“It would have been 19 days straight, which turned into a giant loss of income and zero days straight on the road,” he said. “It’s been really tough financially, but we’ve been able to make do. Thank God I have an amazing wife, who takes care of all of our money and our finances, she’s a wizard so she’s made sure that we’ve stayed in a really good spot financially. I know a lot of my friends and other people… might not be doing well financially now and I really feel for folks that are getting hit hard because times are tough.”
It’s been sitting in a box forever “increasing in value.”
Then I thought… if my toy ring sat in a box when I was a kid, I never would have found my passion.
— ✖️ DEANER ✖️ (@CodyDeaner) June 3, 2020
While Deaner was thrilled to make his return to the most recent Impact television tapings on a closed set in Nashville, he’s still missing live crowds. He’s also missing speaking to students. He wants to get them engaged. Some are wrestling fans already. Most probably aren’t.
“A lot of them will come up to me and tell me they want to be a wrestler now and they’ve never seen it before,” he said.
That’s great for him to hear and he loves it, but it’s not his goal. The motivational message can apply to all the children, no matter what their dreams are.
“My goal is to get into those schools and inspire them and motivate them and give them the confidence that even if they live in a small town in the middle of nowhere, like I did, or if they are surrounded by small expectations from people around them, that doesn’t mean that they should have small expectations for themselves,” Deaner said. “They can still have big expectations for themselves and big dreams and follow their passions, no matter what that passion may be. For me it just happened to be wrestling… that was my passion, but it can be anything for anyone.”
In addition to speaking to students, Deaner also wanted to continue to find ways to give back in a positive way beyond just wrestling. He realized how many amazing people, especially young fans, he’s met during his wrestling journey at shows and the merchandise table and just talking to fans.
“I decided I wanted to give back to some causes in my local area that were connected to these amazing people that I’ve met,” Deaner said, noting a couple of examples. “The Lansdowne Children’s Centre is a centre that helps children with autism and I met a very amazing young girl named Regan who’s autistic and is one of my biggest fans. We did a charity fundraiser together for the children’s centre. Another young boy I met, his name is Christopher and he’s deaf and he actually gave me my sign language name, which was such an honour to me. Him and I have done multiple fundraisers now for the Rumball Camp for the Deaf, this is the third year in a row we’ve done it.”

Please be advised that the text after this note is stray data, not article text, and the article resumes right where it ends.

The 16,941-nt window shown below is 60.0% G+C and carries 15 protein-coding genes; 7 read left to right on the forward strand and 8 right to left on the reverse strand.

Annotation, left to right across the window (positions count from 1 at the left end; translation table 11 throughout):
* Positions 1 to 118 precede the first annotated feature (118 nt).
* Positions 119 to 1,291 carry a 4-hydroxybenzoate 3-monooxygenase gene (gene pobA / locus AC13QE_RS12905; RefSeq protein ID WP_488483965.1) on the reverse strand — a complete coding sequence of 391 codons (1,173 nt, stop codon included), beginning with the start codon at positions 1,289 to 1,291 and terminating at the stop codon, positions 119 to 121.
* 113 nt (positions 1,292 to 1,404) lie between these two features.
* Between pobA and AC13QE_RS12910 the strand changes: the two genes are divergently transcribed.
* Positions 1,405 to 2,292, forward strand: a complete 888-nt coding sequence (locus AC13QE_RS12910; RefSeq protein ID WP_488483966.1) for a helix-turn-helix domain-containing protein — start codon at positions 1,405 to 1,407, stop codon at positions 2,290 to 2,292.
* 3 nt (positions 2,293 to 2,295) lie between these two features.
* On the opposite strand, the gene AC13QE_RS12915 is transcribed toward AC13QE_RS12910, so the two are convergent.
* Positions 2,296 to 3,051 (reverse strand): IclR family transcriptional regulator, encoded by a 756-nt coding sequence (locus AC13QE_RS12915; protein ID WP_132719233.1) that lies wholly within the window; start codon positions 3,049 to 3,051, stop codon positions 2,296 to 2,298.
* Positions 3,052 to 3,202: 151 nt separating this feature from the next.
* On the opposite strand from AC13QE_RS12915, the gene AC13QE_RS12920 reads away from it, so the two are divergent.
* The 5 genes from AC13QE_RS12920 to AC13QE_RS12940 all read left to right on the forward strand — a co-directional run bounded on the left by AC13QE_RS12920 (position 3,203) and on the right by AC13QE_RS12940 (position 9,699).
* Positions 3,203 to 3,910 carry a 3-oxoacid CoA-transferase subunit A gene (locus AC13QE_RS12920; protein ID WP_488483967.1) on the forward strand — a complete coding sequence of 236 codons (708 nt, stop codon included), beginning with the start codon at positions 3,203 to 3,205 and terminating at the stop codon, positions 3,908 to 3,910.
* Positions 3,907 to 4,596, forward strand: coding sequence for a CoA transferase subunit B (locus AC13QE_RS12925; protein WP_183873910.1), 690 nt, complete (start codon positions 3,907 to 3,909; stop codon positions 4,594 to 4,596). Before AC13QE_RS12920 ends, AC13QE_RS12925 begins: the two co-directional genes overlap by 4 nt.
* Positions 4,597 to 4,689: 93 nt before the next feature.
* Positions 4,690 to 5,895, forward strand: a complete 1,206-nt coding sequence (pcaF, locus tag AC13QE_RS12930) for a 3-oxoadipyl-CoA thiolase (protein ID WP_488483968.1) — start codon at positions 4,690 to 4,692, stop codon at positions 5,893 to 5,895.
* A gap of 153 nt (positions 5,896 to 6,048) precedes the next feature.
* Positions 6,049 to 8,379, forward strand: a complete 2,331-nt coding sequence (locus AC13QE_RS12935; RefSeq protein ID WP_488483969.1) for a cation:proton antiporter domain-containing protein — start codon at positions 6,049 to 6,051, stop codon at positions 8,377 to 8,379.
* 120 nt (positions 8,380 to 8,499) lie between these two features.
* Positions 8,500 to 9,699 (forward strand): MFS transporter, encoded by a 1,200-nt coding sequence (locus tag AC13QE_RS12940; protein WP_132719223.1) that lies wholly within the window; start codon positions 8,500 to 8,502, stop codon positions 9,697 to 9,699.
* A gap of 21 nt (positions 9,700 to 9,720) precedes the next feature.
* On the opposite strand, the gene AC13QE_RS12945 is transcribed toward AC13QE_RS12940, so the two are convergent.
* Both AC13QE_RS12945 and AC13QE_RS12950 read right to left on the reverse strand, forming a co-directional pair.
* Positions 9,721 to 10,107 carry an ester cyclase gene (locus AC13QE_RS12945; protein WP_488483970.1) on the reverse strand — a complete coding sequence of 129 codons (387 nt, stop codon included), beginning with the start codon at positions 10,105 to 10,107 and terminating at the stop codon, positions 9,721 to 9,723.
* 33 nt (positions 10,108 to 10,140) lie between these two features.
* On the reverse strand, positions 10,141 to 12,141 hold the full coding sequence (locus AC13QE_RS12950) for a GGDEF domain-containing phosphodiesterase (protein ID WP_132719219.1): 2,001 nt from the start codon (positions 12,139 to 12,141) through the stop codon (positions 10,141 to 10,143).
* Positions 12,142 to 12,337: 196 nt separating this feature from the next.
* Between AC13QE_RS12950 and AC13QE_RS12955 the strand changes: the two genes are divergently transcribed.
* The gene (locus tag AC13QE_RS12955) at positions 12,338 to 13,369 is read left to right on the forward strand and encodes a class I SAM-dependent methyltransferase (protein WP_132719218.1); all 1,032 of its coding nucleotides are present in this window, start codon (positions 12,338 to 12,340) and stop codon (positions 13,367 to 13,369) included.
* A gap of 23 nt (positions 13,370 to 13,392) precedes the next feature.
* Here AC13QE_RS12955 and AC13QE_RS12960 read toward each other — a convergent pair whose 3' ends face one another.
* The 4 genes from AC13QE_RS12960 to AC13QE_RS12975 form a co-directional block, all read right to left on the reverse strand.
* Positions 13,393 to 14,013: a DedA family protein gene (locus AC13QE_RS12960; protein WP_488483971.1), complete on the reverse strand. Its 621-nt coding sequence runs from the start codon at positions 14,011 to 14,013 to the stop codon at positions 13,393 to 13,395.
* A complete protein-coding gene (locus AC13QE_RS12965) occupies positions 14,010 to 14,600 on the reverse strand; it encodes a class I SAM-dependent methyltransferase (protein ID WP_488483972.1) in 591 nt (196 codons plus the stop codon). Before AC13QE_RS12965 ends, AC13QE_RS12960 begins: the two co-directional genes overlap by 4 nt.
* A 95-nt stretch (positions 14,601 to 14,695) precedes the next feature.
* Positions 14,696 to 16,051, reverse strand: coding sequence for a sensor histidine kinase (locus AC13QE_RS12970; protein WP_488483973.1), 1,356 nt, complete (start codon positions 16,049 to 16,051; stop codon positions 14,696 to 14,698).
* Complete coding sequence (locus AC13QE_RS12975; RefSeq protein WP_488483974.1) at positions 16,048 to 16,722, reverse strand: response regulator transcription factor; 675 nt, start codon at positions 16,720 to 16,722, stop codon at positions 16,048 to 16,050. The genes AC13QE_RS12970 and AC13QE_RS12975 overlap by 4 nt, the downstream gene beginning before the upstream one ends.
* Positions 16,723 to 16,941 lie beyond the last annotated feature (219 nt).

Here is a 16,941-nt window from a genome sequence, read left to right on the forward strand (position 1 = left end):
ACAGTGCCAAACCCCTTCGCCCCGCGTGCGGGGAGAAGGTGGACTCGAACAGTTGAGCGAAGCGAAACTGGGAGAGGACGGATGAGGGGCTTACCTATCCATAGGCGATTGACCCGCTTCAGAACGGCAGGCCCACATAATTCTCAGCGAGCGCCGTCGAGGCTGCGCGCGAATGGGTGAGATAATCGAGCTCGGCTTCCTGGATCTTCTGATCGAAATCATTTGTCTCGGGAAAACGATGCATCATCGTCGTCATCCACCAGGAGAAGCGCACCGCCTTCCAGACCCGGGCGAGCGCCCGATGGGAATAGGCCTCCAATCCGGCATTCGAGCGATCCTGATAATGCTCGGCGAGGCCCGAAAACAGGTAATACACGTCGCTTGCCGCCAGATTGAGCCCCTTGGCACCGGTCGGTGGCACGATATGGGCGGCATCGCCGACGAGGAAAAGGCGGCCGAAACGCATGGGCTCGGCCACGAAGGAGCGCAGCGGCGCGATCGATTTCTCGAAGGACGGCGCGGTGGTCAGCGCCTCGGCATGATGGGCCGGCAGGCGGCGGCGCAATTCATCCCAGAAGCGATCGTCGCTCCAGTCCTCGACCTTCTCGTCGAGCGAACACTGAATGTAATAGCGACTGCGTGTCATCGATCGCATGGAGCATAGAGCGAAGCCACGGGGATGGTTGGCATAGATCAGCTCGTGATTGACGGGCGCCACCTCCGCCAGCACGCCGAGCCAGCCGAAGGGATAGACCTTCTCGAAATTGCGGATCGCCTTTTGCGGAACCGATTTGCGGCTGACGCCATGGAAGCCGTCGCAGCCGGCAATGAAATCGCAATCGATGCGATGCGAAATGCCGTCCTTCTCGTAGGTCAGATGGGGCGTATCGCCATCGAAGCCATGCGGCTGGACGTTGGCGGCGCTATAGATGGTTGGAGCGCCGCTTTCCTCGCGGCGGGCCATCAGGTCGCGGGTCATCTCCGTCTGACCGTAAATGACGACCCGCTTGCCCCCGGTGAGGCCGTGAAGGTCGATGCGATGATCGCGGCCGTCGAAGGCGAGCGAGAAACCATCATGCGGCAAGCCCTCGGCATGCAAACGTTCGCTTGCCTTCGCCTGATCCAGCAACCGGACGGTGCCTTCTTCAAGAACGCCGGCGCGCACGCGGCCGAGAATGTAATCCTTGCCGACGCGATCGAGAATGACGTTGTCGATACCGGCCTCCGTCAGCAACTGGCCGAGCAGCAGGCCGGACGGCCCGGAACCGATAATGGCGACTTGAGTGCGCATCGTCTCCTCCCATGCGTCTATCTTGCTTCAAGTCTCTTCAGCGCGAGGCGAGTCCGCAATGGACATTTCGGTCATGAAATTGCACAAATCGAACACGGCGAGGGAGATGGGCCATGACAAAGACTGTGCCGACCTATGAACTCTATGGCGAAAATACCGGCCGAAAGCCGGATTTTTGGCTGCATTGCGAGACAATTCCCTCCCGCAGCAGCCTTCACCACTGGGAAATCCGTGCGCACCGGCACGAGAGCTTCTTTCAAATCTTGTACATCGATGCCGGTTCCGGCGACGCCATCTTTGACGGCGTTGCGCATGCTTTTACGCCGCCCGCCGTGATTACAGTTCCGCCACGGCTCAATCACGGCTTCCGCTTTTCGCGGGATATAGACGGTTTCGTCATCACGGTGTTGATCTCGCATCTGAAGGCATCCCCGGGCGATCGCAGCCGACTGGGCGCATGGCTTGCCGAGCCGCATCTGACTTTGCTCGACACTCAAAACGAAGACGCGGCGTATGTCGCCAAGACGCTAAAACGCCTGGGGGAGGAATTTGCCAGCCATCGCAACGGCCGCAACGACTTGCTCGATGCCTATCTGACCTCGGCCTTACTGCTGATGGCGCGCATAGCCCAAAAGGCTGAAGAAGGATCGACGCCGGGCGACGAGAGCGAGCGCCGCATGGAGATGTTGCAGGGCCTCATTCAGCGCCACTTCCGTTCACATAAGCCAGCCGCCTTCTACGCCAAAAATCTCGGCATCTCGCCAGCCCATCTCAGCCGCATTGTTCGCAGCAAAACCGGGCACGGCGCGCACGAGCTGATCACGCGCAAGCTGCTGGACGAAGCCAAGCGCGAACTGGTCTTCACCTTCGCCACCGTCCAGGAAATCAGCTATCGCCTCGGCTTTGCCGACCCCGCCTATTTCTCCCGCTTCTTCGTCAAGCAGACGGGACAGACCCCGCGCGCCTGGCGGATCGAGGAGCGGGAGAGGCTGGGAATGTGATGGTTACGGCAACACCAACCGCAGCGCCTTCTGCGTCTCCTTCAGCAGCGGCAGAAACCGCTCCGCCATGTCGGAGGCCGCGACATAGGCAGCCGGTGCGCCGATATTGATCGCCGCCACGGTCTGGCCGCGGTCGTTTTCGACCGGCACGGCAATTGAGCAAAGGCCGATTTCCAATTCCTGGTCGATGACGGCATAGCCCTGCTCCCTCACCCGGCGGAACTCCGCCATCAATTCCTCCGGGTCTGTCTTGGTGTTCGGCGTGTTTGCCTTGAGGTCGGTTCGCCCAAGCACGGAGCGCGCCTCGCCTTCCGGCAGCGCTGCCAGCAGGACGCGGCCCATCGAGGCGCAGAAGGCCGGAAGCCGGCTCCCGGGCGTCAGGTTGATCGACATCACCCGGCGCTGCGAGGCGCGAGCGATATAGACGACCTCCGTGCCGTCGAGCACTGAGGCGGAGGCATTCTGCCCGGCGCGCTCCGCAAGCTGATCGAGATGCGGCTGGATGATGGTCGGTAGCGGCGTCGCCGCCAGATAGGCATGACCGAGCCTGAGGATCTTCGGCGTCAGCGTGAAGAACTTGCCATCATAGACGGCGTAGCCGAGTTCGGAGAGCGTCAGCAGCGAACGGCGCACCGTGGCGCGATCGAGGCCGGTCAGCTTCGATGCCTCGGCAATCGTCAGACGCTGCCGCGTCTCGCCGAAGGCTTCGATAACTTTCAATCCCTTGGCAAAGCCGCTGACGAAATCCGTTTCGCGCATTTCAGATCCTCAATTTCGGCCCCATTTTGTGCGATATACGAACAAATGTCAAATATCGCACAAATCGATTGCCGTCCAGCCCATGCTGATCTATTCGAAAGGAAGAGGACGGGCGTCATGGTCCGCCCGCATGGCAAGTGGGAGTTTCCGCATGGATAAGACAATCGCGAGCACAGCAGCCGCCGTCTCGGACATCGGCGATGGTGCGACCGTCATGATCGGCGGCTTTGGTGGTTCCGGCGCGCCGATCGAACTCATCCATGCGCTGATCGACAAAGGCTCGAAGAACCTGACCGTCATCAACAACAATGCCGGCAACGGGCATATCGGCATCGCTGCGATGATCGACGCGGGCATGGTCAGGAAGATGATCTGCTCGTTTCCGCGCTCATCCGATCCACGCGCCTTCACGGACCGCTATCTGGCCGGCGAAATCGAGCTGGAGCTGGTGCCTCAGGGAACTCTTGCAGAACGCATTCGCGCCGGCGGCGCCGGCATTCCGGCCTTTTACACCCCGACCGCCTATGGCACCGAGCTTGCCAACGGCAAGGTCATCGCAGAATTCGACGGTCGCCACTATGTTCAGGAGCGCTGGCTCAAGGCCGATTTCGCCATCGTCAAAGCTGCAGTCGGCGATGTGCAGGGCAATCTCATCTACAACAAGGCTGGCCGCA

Deaner decided to Giv’er for Charity and that’s exactly what he’s done. Just recently he completed another fundraiser for the Bob Rumball Camp of the Deaf. The goal was $1,000 and the final tally surpassed that at $1,486 through online donations as well as Mer’s Beach Pub in Port Bruce donating a portion of sales from each Deaner Dog sold. The Rumball Camp fundraiser would normally send children to camp, but unfortunately camp has been cancelled this year. The funds, though, will be used in other ways.
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Just got word from my buddy @pb_merlyn that the DEANER DOG (a footlong hotdog wrapped in bacon) I posted about a few days ago, is the number 1 top selling meat product at @mersbeachpub in my hometown of Port Bruce, Ontario. • A big thank you to everyone for supporting local… especially my middle of nowhere hamlet where I grew up… which is still my favourite place in the world. • My buddy Mer is also going to be donating portions of proceeds from Deaner Dogs to my “Giv’er for Charity” campaign. Which means $ will end up in the hands of great local charities like @campofthedeaf @bobrumball @lansdownechildrens and more! 🤘
“I got to visit the camp last year, it’s such an amazing place and the staff and the personnel there are just unreal,” Deaner said. “They still were in need of money because the Rumball Foundation for the Deaf has a lot of essential workers on the ground that go into nursing homes and to children’s centres and go to people’s homes and help the deaf community with things that they need during this time so we just called an audible and instead of sending kids to camp we’re able to get people the essential services that they need within the deaf community.
“I’m very happy and appreciative of all the people that donated,” he added of the fundraiser.
On Tuesday, June 9, Deaner announced a new fundraiser for The Lansdowne Children’s Centre, which is based in Brantford, on his Facebook page. He noted the centre’s program called Every Kid Counts, which provides children and youth with special needs an equal opportunity to participate in local recreational programs of their choice. They are matched with a support worker who provides hands-on and programming support to the child, family and recreation staff.